Moderate Democrats will determine the infrastructure bill's fate
Jon Lieber, head of Eurasia Group's coverage of political and policy developments in Washington, shares insights on US politics:
What happened with the infrastructure bill in the House this week?
The infrastructure bill, $550 billion in new spending on infrastructure, roughly doubling the amount of money that the US spends on roads, bridges, tunnels, ports, airports, water infrastructure over a five-year period was scheduled for a vote on Monday of this week. That was later delayed so that Speaker Nancy Pelosi could negotiate between progressives in her caucus and moderates, the moderates who wanted to get the bill done quickly. It was bipartisan.
They see it as a huge win and it was necessary to reauthorize highway spending for the fiscal year 2022, which begins on October 1st. The progressives support the infrastructure bill, but they see it as leverage for a much larger social spending package that President Biden is pushing. Unfortunately for the progressives, their appetite is a little bit larger than the stomach of the Democratic Party. They started at $6 trillion. They compromised down to a $3.5 trillion amount, but there are some conservative Democrats who are saying they won't spend more than $1.5 trillion, and there are other conservative Democrats who are giving strong hints that they don't want to do this bill at all.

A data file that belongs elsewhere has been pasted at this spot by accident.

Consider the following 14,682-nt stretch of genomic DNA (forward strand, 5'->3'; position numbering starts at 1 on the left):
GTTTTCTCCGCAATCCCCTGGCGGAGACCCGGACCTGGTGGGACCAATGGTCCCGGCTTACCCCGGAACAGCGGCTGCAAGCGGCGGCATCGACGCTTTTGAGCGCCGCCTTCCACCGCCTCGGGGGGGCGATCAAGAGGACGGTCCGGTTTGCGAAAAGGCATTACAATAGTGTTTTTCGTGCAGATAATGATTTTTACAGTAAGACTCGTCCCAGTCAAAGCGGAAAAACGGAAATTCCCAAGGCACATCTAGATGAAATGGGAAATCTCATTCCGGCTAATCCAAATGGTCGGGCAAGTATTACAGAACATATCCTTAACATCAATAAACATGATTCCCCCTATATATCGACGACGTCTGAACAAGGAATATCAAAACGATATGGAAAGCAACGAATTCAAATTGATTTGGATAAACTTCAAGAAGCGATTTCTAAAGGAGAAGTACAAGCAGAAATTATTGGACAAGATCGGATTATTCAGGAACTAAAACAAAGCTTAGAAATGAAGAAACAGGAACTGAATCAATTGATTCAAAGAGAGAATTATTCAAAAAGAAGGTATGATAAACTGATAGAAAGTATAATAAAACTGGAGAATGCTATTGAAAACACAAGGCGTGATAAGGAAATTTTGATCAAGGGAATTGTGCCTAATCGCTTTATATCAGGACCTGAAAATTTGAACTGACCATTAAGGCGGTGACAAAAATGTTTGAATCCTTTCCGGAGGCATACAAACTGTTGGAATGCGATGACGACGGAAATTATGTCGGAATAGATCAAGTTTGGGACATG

Not a lot of trust between Democrats right now, which means that the floor vote on the infrastructure bill was totally derailed this week. Now, what's next is they have to try to find common ground to see if they can find a way to advance on the social spending package in order to get the infrastructure bill done. That could take weeks. That could take months. This is probably something we're going to be talking about through the end of the year. Democrats are going to have to compromise. You're probably going to get somewhere much lower than where the progressives are because they have very narrow margins in the House and Senate. This is not a majority that can afford to lose even a single vote. Because of that, it means their most moderate members are going to be the ones that determine the tune that everybody else dances to.